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Detroit’s Auto Show, Now Held in January, Might Move to October in 2020

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Organizers might move Detroit’s North American International Auto Show from January to October

A move from January to October might be in the works for the Detroit auto show.

Held in the home of America’s Big Three automakers, Detroit’s North American International Auto Show used to be the country’s foremost motor exhibition. In recent years, though, Porsche, Mazda, Jaguar, and several other automakers have opted not to attend. Mercedes-Benz won’t be there next year.

The decision, first reported by The Wall Street Journal, hasn’t been finalized yet. But organizers think a shift from Michigan’s frigid winter to its gentler autumn could draw automakers — and attention — back to the Detroit show.

Warmer weather would be sure to increase attendance. Conditions would be friendlier for outdoor demonstrations, test-drive events, and other interactive exhibitions. Organizers are also hoping to draw more automakers back to introducing major products at the show’s media days instead of organizing offsite events.

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Detroit Auto Show Prep

A move to October could reduce display construction costs for Detroit auto show participants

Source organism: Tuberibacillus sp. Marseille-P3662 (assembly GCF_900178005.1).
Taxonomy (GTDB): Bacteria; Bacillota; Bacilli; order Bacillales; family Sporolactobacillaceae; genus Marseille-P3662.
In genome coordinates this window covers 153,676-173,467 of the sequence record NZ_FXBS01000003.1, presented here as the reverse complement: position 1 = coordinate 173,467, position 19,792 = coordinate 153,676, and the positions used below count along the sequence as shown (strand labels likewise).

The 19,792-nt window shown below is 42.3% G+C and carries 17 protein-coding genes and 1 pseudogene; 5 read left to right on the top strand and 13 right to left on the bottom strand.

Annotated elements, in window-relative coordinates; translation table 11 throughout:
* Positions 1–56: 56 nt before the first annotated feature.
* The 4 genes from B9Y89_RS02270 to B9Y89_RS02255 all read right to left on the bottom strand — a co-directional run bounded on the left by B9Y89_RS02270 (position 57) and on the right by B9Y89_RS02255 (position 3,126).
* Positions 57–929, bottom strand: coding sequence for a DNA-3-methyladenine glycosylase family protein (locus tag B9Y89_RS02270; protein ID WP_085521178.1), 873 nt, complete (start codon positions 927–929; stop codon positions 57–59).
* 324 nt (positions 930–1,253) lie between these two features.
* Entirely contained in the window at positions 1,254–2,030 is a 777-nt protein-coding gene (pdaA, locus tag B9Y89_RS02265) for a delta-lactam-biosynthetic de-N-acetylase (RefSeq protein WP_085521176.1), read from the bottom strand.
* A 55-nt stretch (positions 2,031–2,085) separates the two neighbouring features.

Photo: North American International Auto Show

Costs could go down as well: Organizers are looking to simplify the show’s displays, and automakers wouldn’t need to have them built over the holiday season.

The date change could also free the show from competing with the Consumer Electronics Show. With the rise of electric vehicle technology and the development of driverless cars, automakers and tech giants have shifted more of their attention to the high-tech Las Vegas event, which is also held in January. For example, General Motors launched the Chevrolet Bolt production model at CES in 2016. If the Detroit show moved to October, automakers wouldn’t be forced to choose between it and CES when deciding where to make product announcements and send their CEOs.

A shift to October would, however, place Detroit closer to some other major auto shows — most notably, Paris a month before and Los Angeles a month later.

If a final decision is made to change Detroit’s date, the show would go ahead as planned in January 2019, then switch to October in 2020.

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Sources: Wall Street Journal, Automotive News